To all my readers, I wish a happy New Year’s Eve

When I left Darjeeling in October, it didn’t seem to sadden these school children in the slightest, and they had fun clowning around while I took a photo of them. This image of happy children is a good reflection of my feelings as we finish the year on a high note. I hope you enjoy the celebrations.

I have no more regrets about leaving 2011 behind me than these kids had at seeing me depart for the valley. I welcome 2012 with open arms, as they will do when I return to see them next time.

It only remains for me to choose the tea on which to end the year. After the meal I’m serving on New Year’s Eve, I think I’ll make my guests a mint tea, known for its digestive properties and as a symbol of hospitality.

See you next year!


Posted in Country : India by François-Xavier Delmas | Tags : , ,

A little touch of warmth to finish the year off

As we walk the final stretch of the path together in 2011, I want to show you this photo of two tea pluckers in the Assam region who are returning home to their village after work. I think the sight of these women protecting themselves from the sun’s rays beneath their pretty parasols brings a touch of warmth to our grey winter. In this season, Paris lacks bright colours. Apart from the inevitable Father Christmas here and there outside the department stores, you don’t see much red. So it’s funny to think that somewhere else on this earth, people are taking care to protect themselves from the sun, while here, the slightest ray of sun makes us close our eyes and purr like cats.

Red is also the colour of some chillies, so I’ll take this opportunity to tell those who’ve never tasted Assam teas that they develop subtle notes of tobacco, honey and also… spices.

 


Posted in Country : India by François-Xavier Delmas | Tags : , ,

A Christmas basket filled with tea leaves

I am well aware that at the moment, everyone is looking forward to the imminent arrival of a certain somebody dressed in red and bearing a sack filled with wonderful things. I truly understand! This plucker dressed all in red and wearing her apron, is taking great care as she plucks the most delicate leaves of the tea plant before she places them in her basket.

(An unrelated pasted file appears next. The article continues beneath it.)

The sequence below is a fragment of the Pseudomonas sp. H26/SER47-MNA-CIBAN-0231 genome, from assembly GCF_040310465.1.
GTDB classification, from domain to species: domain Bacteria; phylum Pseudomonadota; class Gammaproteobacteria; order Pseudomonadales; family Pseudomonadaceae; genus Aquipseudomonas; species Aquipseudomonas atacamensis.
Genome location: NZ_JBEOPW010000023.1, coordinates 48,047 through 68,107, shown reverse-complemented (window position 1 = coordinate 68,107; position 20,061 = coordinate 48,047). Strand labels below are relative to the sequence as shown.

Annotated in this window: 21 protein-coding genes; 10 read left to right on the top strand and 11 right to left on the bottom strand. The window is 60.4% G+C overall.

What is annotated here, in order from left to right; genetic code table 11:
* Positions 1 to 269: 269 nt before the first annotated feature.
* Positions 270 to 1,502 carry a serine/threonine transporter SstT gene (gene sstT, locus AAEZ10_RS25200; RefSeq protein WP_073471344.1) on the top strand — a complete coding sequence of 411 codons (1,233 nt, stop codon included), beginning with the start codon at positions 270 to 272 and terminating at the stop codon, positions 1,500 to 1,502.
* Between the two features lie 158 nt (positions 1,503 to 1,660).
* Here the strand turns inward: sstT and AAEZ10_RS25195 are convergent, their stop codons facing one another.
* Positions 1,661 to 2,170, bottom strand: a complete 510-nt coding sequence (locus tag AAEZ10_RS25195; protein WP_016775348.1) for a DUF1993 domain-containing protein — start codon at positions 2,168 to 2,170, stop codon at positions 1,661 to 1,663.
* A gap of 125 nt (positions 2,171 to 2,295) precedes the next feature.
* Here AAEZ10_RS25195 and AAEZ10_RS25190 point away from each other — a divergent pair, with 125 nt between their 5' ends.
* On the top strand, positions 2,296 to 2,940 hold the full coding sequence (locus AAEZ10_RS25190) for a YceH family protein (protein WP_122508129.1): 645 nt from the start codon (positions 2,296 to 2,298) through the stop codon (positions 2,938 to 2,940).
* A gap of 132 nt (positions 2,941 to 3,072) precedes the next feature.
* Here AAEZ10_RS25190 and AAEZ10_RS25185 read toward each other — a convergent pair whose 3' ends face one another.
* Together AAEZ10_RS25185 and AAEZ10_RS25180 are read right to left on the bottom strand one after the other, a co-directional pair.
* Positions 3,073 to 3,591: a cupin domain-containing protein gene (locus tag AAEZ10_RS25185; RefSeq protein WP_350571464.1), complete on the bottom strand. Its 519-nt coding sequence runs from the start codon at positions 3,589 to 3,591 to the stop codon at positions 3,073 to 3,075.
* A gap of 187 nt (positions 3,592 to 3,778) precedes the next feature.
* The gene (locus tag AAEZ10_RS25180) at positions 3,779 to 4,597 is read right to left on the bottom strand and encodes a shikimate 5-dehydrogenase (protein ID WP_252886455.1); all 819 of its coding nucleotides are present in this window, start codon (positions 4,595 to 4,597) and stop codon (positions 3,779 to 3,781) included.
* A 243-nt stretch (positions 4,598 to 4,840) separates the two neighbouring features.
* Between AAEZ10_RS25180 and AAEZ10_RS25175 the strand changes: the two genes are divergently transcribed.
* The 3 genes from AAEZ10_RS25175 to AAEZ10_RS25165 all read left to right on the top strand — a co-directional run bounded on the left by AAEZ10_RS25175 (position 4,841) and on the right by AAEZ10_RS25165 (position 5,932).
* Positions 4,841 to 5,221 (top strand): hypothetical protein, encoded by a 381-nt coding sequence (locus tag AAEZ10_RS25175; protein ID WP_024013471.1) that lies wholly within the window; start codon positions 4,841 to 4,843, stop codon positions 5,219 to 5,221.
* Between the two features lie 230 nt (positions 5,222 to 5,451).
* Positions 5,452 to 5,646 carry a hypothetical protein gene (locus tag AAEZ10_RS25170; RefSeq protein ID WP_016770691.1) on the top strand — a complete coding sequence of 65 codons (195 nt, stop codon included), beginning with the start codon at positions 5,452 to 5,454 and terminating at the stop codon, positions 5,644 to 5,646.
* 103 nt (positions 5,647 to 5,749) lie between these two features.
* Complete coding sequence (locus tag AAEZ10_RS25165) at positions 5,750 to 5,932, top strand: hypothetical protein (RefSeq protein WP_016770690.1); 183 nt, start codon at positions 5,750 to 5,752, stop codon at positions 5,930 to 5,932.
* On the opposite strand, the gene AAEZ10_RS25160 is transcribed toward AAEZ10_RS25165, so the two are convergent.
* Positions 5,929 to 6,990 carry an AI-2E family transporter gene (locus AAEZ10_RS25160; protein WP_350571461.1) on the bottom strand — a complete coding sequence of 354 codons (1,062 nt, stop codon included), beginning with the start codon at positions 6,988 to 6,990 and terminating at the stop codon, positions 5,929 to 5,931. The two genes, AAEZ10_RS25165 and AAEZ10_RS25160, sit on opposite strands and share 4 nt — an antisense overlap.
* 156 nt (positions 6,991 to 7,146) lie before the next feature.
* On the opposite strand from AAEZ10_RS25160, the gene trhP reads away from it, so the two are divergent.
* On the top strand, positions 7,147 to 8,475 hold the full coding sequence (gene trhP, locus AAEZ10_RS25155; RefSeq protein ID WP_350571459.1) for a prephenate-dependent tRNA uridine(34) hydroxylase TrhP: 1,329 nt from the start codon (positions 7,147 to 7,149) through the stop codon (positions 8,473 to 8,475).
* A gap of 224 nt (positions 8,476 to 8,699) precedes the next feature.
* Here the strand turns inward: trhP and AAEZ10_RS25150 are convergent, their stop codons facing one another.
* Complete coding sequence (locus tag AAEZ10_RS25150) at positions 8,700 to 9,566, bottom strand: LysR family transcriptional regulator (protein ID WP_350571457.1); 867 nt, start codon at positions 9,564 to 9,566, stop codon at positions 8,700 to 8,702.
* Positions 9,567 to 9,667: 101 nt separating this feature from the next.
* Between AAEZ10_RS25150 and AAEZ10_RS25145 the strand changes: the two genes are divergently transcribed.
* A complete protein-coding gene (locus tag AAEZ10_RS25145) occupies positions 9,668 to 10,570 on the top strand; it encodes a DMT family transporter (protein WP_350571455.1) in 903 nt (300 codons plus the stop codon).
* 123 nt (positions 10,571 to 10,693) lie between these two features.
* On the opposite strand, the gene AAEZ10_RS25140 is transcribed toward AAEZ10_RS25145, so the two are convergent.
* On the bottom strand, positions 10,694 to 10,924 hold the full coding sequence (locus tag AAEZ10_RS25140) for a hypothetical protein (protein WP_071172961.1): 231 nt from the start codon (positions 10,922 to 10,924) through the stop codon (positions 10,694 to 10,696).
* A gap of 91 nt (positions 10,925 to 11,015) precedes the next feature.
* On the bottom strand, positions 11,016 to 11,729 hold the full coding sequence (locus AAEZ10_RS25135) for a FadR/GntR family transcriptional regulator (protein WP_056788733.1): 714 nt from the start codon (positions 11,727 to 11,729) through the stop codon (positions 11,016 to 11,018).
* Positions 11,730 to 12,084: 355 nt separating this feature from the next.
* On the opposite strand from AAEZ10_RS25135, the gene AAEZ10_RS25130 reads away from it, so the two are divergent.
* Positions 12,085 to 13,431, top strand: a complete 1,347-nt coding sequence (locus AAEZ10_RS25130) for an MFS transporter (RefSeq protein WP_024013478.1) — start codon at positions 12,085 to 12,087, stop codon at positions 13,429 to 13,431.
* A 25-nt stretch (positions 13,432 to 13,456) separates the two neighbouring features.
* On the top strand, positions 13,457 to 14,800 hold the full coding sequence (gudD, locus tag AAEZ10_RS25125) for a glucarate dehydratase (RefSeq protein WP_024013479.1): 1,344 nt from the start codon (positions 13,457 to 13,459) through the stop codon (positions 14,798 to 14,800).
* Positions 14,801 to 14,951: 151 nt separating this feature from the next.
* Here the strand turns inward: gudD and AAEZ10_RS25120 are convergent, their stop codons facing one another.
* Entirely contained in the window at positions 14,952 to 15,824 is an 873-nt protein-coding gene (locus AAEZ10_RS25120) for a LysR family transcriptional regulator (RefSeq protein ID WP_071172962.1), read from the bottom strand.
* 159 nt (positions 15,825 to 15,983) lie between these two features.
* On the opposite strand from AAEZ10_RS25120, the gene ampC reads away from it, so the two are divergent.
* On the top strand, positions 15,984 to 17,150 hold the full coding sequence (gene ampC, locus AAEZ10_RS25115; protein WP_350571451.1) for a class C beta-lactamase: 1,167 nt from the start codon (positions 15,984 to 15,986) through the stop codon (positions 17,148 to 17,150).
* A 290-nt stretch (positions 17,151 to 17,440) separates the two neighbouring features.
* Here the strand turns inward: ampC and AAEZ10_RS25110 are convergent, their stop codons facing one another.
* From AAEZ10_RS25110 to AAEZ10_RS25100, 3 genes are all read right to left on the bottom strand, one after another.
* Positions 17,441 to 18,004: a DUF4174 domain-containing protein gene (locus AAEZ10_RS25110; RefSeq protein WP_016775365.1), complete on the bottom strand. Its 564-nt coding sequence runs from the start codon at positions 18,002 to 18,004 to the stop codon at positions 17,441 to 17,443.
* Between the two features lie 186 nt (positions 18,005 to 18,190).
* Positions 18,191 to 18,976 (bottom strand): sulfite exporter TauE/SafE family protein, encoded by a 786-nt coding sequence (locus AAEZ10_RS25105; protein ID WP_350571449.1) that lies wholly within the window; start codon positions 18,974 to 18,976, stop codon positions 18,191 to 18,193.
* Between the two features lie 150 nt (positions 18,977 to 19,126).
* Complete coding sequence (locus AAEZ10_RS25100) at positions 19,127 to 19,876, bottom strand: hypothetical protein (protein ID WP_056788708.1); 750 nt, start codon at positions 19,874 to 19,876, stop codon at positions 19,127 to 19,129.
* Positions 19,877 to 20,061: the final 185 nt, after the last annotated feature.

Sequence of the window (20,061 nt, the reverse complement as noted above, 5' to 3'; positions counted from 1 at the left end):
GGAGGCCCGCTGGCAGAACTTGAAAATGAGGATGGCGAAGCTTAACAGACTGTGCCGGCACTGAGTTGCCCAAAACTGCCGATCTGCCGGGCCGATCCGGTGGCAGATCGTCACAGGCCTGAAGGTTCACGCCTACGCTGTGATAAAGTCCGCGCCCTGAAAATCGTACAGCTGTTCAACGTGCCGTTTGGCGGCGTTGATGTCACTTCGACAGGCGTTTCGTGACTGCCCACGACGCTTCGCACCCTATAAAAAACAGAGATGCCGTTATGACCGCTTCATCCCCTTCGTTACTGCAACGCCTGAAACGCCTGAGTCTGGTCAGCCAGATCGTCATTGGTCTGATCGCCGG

If her slender ankles appear down your chimney, make sure you give her a warm welcome and put the kettle on. It’s time to honour the contents of that famous basket: it’s time for a cup of tea!


Posted in Tea plant by François-Xavier Delmas | Tags : , ,

Which is the best tea to drink during festivities?

The end-of-year festivities are frequently accompanied by overeating: at a time when many of us welcome friends and relatives into our homes, we enjoy preparing delicious meals and treats for our guests. It is not only the quality that is often high, but also the quantity. As for me, I like to finish a good meal with a cup or bowl of tea, to help me digest. I don’t know if the effect is purely psychological but it feels real, which is good enough for me. In China, Pu Er is said to be the best tea to drink during times of feasting. This tea is special in that it is covered and fermented for at least 45 days. During this time, the temperature is checked, hence this thermometer stuck into a pile of tea leaves covered with a cloth. It reads 53°C.


Posted in Country : China by François-Xavier Delmas | Tags : , , ,

Tasting tea is like tasting wine

Tasting tea is a bit like tasting wine. You take some of the liquid in your mouth and swirl it around gently. Then comes what we call “retro olfaction”: you exhale air through your nose, directing the aromas towards your olfactory bulb. With your head slightly lowered, your cheeks sucked in, you hold the liquid around your tongue and inhale through your mouth several times. By exhaling this air out through your nose, you increase your olfactory capacity to its maximum.

We use this method to enhance our assessment of a tea. It’s necessary when you want to describe a tea’s aromatic profile, for example.

Here, with one of his assistants, is my friend Anil Jha in action. His Turzums and other Sungmas have acquired an excellent reputation.


Posted in Professional tasting by François-Xavier Delmas | Tags : , ,

The author

François-Xavier Delmas is a passionate globetrotter. He’s been touring the world’s tea plantations for more than 20 years in search of the finest teas. As the founder of Le Palais des Thés, he believes that travelling is all about discovering world cultures. From Darjeeling to Shizuoka, from Taiwan to the Golden Triangle, he invites you to follow his trips as well as share his experiences and emotions.

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